The album, called I love all beauteous things, was recorded in February 2008. The choral pieces were recorded in the church of St Bart’s Ballsbridge rather than in Christ Church Cathedral itself – as the cathedral is situated right in the middle of the city, and there’s much too much traffic and other noise that would disturb a recording session.
I have very fond memories of doing the recording. I had only been in the choir for just less than a year myself, but had already made some really good friends – lifelong friends – that helped relieve the pressure of the hard work with a few laughs along the way.
Some of the organ music was pre-recorded in Christ Church using the cathedral organ, but they had to record in the middle of the night and hope that no ambulances went by at the wrong moment!
The choir recording took three days and finished on what would have been my 36th birthday.
Anyway, I was listening to the album for the first time in a very long time on Friday, and was blown away about the beauty of the music. I can’t even remember most of it, and wouldn’t have a hope’s chance of being able to sing the pieces today – but I’m very proud to have been involved in it.
If you fancy a listen, here’s the link on Spotify:
For a special bonus prize see if you can hear my tiny solo in one of the tracks!
I'm very excited about the opportunity to perform with the Tallis Scholars later this week.
I'm one of 30 singers recruited from around Dublin to join the choir in the performance of the 40-part piece Spem in Alium by Thomas Tallis.
I've only sung Spem in Alium once in the past, as part of a scratch performance put together for my 40th birthday. Because, what else would you do for a 40th birthday, but get together all of your singer friends and sing a 40-part anthem? It wasn't the most technically accurate performance in the world (I, for one, was making tons of mistakes), but it was a heck of a lot of fun – and if you fancy watching the video, stay for the amazing rendition of Happy Birthday at the end!
The prospect of singing such a piece with the Tallis Scholars, in contrast, is a pretty intimidating. They are one of the best professional choirs out there, and tour all over the world to sell out audiences. And I've volunteered to sing – one to a part – so there's no hiding at the back!
I'm sure it'll go very well. The rehearsal last week was sounding really good, and I came out of that really excited.
Changing money between different currencies can be expensive.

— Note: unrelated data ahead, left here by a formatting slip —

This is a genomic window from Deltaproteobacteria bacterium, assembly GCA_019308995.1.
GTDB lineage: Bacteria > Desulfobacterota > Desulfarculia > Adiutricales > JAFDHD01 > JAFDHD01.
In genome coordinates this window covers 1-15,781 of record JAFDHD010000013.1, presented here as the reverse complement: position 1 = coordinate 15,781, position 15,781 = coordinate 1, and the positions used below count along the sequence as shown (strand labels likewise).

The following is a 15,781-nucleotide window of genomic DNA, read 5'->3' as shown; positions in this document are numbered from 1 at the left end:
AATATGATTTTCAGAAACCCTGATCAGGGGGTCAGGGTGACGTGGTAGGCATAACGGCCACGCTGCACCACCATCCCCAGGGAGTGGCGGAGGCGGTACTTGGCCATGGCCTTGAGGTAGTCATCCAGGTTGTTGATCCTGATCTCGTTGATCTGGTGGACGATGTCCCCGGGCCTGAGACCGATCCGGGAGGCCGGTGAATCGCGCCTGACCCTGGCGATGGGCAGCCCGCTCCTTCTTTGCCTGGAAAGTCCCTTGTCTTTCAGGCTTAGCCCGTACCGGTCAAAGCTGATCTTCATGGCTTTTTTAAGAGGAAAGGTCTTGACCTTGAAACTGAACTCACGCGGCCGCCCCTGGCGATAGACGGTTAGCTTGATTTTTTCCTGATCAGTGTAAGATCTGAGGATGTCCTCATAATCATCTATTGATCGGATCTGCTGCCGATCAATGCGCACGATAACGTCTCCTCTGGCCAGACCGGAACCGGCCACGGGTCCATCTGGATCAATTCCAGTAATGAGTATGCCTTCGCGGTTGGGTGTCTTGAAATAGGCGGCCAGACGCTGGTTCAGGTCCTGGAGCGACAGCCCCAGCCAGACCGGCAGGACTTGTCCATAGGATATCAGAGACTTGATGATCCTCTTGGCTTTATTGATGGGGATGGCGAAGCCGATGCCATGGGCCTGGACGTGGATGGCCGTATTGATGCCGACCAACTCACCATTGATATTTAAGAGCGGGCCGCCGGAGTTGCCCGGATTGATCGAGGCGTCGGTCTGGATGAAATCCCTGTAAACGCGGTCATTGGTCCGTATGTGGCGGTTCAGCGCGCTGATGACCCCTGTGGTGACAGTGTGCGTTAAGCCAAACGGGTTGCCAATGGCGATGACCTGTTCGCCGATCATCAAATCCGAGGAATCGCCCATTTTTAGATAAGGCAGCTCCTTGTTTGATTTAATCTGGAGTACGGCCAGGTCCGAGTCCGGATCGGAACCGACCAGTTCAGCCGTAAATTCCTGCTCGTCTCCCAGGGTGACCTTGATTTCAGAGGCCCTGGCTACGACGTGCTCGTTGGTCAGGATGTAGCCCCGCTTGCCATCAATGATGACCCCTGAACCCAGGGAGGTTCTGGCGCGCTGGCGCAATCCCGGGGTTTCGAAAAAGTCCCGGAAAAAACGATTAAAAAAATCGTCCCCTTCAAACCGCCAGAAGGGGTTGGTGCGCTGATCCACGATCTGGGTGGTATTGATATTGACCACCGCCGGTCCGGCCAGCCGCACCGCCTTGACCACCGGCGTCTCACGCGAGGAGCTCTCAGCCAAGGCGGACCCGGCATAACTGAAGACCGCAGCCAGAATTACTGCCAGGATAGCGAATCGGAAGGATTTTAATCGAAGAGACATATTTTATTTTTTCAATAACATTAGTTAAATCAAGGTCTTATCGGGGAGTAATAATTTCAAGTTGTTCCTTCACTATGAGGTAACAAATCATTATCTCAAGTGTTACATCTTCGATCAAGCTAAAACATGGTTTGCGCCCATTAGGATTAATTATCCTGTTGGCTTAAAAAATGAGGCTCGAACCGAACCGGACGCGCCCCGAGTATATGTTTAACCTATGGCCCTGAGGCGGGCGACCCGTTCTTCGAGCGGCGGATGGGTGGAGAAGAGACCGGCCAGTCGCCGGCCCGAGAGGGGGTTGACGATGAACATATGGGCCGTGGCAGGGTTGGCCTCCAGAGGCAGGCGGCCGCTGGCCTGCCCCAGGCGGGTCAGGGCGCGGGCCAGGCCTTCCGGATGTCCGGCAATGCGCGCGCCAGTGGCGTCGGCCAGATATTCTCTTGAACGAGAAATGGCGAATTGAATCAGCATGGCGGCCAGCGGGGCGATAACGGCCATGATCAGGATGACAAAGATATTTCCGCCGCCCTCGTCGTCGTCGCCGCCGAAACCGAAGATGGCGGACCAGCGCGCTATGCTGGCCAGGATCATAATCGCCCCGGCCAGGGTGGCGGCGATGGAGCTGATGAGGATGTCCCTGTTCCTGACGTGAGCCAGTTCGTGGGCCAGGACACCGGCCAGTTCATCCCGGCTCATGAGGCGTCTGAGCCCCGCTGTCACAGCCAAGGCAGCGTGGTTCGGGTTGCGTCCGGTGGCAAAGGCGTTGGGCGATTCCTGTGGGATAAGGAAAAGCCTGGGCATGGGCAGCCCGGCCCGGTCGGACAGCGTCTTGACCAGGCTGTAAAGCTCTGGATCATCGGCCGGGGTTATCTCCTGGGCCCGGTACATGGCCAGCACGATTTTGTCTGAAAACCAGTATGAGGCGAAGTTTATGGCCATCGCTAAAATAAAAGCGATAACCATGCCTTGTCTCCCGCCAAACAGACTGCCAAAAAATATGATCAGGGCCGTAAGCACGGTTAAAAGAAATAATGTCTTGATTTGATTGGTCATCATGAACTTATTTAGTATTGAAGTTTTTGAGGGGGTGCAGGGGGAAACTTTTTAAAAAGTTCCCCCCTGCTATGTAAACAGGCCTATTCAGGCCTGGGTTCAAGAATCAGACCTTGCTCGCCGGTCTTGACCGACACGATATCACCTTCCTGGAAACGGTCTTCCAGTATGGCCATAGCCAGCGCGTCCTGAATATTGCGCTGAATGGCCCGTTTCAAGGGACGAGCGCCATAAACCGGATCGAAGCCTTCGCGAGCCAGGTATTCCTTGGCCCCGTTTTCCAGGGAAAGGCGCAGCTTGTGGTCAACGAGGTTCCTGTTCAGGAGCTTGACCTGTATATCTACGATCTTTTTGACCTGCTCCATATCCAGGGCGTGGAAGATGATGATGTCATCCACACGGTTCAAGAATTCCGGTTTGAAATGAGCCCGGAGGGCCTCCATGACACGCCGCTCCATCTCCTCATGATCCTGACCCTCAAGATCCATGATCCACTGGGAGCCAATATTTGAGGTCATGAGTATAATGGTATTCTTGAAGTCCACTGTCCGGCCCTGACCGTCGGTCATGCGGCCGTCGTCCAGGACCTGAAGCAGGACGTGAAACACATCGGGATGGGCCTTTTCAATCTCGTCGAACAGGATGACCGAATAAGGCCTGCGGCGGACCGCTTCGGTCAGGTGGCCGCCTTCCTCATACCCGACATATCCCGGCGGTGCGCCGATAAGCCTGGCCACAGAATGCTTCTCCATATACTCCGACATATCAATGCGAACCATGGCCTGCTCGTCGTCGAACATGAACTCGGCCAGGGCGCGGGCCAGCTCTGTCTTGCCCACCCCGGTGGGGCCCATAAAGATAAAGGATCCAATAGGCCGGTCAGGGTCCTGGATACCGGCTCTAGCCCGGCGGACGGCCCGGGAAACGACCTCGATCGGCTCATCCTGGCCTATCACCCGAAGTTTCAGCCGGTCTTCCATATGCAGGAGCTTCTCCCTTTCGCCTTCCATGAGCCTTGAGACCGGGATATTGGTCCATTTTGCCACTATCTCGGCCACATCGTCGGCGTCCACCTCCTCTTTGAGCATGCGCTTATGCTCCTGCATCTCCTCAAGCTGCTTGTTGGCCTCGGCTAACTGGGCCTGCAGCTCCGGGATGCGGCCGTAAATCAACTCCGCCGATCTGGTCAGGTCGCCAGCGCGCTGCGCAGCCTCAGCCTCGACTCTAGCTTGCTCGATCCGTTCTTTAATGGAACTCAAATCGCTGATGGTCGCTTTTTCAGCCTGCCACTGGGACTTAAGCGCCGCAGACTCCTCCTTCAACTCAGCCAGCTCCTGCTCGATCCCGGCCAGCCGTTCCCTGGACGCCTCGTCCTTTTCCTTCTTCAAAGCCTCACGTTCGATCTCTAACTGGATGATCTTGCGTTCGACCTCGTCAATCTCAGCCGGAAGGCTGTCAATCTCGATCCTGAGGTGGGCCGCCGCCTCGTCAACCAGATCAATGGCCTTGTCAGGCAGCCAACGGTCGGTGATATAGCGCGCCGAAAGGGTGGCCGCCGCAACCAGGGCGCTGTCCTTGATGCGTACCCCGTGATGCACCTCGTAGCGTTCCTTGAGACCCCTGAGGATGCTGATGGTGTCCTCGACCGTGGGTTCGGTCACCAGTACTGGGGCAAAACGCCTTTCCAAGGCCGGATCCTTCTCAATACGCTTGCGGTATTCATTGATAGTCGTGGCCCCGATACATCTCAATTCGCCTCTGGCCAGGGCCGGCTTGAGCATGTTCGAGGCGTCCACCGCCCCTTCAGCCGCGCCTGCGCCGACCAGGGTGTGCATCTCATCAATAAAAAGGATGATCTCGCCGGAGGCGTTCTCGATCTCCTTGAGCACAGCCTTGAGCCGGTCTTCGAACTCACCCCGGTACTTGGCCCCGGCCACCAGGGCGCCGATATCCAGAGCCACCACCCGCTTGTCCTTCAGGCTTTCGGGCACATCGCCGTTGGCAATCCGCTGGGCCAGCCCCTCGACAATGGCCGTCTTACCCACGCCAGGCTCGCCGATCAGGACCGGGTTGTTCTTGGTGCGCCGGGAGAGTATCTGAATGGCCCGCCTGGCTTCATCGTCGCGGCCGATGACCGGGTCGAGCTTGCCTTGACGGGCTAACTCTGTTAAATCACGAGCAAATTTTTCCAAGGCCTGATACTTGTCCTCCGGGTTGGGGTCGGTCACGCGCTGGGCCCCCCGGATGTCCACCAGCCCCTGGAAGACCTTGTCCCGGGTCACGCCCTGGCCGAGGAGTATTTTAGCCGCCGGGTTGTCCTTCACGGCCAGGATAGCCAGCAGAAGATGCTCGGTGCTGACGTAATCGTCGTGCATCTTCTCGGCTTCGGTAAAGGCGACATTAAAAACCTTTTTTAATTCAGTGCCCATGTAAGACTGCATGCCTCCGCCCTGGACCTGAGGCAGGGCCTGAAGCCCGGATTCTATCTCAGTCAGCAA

Traditional banks buy and sell foreign currencies from/to their customers at rates vastly different from the exchange rates you might see on the news. And while they may claim they don’t change fees, they do earn quite a bit of money by adding a mark-up to the exchange rate being offered.
There are, however, a number of disruptive financial companies emerging that can save you money. Companies like TransferWise, Revolut, and others.
Using TransferWise to move the same €1,000 will get you £909.45. That’s a difference of £21.65 – or 2.5%!
Using Revolut to transfer the €1,000 will get you £914.00. That’s a difference of £26.20 – or 3%
And as the numbers get bigger, the difference will start to matter a lot more. Move €5,000 and the difference between Bank of Ireland and Revolut is £131, so it’s definitely worth shopping around.
And if you want some cash in a foreign currency, the one thing to remember is to never ever change money at the airport. That’s where you’ll get the very worst rates. The same €1,000 converted to pounds at ICE in Dublin airport would get you just £861.
The best thing is to wait until you arrive at your destination, and then use the Revolut card to withdraw cash from an ATM. The first €200 ATM withdrawal per month doesn’t incur any fees – after that there is a 2% fee – but it’s still better value.
My interest – and for a while, obsession – with hifi music began when I was still in school.
I had been given a second-hand Marantz receiver (combined radio and amplifier), which looked very impressive, with lots of buttons and dials – but I quickly realised it didn’t really do anything on its own.
I would need to get some speakers, in order to actually hear some music. And if I wanted to listen to anything other than the radio, then I would need some other components – or separates.